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Math Help - Quantifiers question

  1. #1
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    Quantifiers question

    It's been a little why since I've had discrete math, so could someone help me remember why:

    "There exists an 'x' such that for all 'y', x + y == 0" is FALSE,

    but

    "For all 'x', there exists a 'y' such that x + y == 0" is TRUE?

    Thanks!
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  2. #2
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    Quote Originally Posted by jtc4zH View Post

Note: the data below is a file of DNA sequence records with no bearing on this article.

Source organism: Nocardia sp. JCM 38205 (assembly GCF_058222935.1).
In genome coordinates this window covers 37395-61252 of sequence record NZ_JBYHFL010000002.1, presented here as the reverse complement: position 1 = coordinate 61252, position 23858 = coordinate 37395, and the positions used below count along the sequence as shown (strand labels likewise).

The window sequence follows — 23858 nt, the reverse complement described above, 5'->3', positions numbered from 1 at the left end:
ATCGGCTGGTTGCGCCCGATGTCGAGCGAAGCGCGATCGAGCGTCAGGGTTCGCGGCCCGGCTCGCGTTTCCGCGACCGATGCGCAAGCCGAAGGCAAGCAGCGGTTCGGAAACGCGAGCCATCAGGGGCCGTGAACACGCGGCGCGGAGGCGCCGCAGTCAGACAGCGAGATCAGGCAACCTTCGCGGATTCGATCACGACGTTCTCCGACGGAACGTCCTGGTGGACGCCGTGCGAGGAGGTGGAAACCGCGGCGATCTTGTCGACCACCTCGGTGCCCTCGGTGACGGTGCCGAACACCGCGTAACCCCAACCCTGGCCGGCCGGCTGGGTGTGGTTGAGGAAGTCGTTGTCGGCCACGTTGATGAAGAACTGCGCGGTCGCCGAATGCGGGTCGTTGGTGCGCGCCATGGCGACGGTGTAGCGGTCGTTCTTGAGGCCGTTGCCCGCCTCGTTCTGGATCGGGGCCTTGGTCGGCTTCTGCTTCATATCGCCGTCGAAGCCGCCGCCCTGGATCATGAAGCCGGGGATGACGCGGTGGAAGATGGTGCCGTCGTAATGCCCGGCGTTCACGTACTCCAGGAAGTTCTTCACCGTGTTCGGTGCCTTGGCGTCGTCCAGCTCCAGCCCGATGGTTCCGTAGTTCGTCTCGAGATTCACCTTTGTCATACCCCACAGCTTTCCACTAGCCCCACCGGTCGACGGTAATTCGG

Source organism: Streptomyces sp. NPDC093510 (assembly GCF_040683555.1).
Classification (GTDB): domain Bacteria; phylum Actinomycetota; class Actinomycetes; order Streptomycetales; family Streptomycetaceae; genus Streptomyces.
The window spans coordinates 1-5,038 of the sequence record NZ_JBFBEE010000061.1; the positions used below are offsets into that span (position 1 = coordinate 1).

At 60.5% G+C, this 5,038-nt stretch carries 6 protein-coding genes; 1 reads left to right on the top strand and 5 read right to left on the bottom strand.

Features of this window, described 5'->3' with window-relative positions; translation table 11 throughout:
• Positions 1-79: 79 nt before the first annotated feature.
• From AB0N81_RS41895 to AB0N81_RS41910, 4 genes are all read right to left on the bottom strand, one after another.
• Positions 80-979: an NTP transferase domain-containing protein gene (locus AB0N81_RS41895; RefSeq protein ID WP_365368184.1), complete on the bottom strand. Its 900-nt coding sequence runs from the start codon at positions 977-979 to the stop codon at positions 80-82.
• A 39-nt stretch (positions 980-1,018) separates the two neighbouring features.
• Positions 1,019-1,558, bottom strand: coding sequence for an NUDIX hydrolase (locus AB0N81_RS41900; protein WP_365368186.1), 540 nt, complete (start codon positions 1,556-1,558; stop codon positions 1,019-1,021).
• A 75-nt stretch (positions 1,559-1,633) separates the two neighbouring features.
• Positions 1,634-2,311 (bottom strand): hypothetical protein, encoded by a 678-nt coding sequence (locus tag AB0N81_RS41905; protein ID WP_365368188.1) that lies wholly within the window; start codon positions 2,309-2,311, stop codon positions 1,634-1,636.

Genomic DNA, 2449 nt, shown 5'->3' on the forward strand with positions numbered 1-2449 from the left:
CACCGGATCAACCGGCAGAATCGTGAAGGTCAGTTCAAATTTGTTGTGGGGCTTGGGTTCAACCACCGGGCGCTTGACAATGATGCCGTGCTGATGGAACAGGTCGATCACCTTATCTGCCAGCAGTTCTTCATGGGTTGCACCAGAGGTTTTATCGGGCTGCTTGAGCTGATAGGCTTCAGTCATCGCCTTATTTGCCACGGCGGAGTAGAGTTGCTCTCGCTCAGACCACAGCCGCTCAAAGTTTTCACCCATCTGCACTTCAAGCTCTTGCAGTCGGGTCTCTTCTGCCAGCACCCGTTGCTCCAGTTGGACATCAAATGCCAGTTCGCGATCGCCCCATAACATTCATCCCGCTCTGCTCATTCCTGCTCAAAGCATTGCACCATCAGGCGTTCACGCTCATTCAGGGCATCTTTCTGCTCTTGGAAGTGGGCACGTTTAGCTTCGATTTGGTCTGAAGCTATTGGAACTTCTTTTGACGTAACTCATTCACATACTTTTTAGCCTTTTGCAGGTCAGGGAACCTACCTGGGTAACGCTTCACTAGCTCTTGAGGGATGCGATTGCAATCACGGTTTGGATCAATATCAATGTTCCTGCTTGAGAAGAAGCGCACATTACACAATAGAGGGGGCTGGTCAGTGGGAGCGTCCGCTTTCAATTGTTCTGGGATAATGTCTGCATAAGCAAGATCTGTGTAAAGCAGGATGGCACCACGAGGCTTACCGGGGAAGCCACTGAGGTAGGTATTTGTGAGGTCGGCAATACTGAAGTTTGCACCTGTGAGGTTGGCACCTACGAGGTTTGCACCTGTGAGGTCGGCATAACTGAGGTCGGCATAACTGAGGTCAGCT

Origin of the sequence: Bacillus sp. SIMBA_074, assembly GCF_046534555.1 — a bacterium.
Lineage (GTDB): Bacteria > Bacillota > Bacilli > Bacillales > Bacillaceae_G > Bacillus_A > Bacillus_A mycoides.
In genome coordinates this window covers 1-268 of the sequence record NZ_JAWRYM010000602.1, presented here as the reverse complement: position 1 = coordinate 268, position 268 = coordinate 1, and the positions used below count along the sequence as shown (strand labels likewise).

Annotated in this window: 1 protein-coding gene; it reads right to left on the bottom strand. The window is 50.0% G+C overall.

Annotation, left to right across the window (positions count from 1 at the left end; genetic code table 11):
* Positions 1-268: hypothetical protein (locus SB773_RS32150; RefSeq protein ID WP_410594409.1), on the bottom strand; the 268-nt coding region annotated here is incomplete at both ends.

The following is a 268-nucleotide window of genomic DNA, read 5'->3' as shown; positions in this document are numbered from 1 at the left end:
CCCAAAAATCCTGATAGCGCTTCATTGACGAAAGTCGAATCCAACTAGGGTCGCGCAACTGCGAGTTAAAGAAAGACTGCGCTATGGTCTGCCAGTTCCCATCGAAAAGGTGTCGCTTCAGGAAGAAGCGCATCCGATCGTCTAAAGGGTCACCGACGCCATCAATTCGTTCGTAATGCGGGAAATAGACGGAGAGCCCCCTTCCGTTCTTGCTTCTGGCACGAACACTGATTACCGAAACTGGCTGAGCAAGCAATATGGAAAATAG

It's been a little why since I've had discrete math, so could someone help me remember why:

    "There exists an 'x' such that for all 'y', x + y == 0" is FALSE,

    but

    "For all 'x', there exists a 'y' such that x + y == 0" is TRUE?

    Thanks!
    Read it twice over and slowly. The first statement says that there is one number, x that when added to any number y, it equals zero. You cannot possibly say that both x+4=0 and x+55=0.

    The second line says that for any number x, there exists a y that satisfies those conditions. This is a one-to-one relationship. For:
    x=5,
    y=-5;

    for x=,
    y=-.
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